Professors at women's HBCU refuse to teach in person due to COVID-19 concerns

Professors at women's HBCU refuse to teach in person due to COVID-19 concerns
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Professors at the Historically Black Women’s College (HBCU) Spelman College are refusing to teach classes in person during the fall semester due to COVID-19 concerns, The 19th reported.

Spelman College’s faculty council announced in a message to students on Thursday that professors won’t be teaching in-person classes for the foreseeable future, saying that they haven’t received “clear and enforceable” safety guidelines from the school. 

The college is requiring all of its staff, faculty members and students to be fully vaccinated and wear face masks on campus grounds, according to the college's coronavirus guidance.

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Kaylin Daigle, a junior political science major, told The 19th that she understands her professors’ stance, calling them “trailblazers" for stepping up and taking action for other educators who feel the same way.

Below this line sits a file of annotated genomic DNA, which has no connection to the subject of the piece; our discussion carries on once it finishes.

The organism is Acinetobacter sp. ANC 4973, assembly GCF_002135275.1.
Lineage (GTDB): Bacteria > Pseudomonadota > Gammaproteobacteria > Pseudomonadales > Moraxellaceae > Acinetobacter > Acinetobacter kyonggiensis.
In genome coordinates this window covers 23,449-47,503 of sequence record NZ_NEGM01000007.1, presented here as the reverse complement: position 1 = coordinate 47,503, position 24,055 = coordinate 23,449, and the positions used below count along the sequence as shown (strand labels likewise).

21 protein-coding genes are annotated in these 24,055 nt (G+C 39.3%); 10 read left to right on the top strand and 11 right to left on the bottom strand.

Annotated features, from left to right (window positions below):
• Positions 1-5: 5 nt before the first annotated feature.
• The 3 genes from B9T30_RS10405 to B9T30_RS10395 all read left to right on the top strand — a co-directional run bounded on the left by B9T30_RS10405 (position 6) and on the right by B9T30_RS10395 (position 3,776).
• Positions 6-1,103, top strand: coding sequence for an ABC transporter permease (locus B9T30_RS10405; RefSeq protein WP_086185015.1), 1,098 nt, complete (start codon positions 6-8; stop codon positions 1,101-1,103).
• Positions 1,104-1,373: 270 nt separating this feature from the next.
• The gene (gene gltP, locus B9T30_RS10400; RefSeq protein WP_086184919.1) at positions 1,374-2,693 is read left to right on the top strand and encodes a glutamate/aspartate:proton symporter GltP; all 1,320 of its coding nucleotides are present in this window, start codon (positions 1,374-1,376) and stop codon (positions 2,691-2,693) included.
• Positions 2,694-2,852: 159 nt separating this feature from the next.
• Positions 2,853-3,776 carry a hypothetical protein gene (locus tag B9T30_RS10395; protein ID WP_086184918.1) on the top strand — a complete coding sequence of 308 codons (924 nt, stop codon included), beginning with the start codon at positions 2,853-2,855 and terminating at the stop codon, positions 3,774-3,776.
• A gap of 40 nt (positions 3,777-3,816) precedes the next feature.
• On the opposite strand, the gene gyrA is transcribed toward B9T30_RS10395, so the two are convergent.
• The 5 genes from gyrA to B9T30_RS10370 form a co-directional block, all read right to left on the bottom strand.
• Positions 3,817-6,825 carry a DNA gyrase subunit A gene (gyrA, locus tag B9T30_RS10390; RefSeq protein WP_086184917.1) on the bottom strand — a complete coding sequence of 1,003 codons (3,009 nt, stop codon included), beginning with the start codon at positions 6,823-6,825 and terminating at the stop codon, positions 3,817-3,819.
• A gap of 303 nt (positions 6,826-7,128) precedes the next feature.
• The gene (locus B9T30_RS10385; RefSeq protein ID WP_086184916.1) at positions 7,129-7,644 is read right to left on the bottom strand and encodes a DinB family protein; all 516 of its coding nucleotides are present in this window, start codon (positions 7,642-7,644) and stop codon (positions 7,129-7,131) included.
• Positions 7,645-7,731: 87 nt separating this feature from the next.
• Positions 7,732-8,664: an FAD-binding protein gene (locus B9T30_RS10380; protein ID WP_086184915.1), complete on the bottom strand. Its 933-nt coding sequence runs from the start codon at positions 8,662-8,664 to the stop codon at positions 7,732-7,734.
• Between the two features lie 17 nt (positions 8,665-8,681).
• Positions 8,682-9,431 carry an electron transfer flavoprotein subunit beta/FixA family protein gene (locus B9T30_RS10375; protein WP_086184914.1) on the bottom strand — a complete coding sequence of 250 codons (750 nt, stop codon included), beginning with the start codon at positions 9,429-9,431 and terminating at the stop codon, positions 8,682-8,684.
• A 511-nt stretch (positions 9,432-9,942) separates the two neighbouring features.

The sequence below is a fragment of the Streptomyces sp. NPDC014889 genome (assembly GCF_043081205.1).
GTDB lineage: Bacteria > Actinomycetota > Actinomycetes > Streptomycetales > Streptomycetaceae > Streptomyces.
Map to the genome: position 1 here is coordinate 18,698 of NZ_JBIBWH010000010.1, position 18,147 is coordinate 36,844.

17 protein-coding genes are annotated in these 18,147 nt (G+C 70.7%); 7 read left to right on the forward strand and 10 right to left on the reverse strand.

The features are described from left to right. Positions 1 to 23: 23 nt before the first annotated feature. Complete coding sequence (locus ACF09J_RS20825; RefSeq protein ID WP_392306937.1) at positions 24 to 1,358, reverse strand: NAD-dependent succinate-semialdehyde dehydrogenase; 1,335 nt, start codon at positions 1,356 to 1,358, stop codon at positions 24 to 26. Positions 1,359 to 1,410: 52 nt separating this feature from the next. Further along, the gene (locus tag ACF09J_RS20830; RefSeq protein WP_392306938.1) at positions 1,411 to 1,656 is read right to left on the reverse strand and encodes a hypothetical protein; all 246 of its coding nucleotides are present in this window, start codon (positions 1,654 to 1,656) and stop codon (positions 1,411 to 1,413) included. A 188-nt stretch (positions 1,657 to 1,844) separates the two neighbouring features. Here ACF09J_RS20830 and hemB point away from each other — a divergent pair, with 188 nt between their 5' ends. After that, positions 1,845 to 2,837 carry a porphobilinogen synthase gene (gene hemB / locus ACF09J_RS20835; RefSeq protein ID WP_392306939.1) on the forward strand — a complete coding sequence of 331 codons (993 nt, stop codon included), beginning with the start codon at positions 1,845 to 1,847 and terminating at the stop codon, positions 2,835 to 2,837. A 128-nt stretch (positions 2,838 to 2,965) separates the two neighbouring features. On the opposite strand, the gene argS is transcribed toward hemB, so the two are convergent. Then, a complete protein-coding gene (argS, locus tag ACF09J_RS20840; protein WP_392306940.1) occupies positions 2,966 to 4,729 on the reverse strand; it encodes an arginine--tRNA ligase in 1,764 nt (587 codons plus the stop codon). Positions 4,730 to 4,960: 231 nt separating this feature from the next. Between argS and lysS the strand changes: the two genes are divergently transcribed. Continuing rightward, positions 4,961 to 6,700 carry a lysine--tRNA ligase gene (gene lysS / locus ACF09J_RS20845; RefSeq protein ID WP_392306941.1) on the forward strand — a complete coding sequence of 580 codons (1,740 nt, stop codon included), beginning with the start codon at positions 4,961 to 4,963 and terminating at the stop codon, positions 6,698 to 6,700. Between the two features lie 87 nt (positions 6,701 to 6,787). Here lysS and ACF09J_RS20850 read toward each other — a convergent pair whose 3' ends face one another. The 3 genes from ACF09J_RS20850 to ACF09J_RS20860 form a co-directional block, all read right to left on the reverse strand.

“I know that I admire the faculty … and I know that they are being trailblazers for educators around the nation today,” Daigle said. “We’re seen as the leaders for HBCUs.” 

This comes as the U.S is currently seeing another wave of COVID-19 infections as the highly contagious delta variant wreaks havoc, especially in unvaccinated communities.

In a statement to The 19th, Spelman, an all-women HBCU, said that it will listen to the input of its staff and continue to monitor the COVID-19 situation on its campus.

The Hill has reached out to Spelman College for comment.